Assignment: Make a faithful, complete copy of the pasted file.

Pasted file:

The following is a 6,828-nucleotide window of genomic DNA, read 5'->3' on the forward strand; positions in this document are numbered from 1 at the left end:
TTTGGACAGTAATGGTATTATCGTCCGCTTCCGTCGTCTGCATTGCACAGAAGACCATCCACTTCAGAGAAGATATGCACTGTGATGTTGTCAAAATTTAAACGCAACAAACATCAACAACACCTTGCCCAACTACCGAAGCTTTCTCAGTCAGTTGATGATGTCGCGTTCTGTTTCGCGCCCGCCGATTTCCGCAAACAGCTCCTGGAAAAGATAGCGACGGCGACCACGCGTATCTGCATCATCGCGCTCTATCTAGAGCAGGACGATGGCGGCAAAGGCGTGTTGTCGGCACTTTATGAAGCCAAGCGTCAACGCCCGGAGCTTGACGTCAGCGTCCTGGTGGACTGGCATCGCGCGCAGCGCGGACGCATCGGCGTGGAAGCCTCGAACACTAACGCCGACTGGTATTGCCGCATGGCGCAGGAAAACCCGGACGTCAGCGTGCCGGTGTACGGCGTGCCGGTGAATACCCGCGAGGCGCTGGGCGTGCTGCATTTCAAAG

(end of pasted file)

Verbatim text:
The following is a 6,828-nucleotide window of genomic DNA, read 5'->3' on the forward strand; positions in this document are numbered from 1 at the left end:
TTTGGACAGTAATGGTATTATCGTCCGCTTCCGTCGTCTGCATTGCACAGAAGACCATCCACTTCAGAGAAGATATGCACTGTGATGTTGTCAAAATTTAAACGCAACAAACATCAACAACACCTTGCCCAACTACCGAAGCTTTCTCAGTCAGTTGATGATGTCGCGTTCTGTTTCGCGCCCGCCGATTTCCGCAAACAGCTCCTGGAAAAGATAGCGACGGCGACCACGCGTATCTGCATCATCGCGCTCTATCTAGAGCAGGACGATGGCGGCAAAGGCGTGTTGTCGGCACTTTATGAAGCCAAGCGTCAACGCCCGGAGCTTGACGTCAGCGTCCTGGTGGACTGGCATCGCGCGCAGCGCGGACGCATCGGCGTGGAAGCCTCGAACACTAACGCCGACTGGTATTGCCGCATGGCGCAGGAAAACCCGGACGTCAGCGTGCCGGTGTACGGCGTGCCGGTGAATACCCGCGAGGCGCTGGGCGTGCTGCATTTCAAAG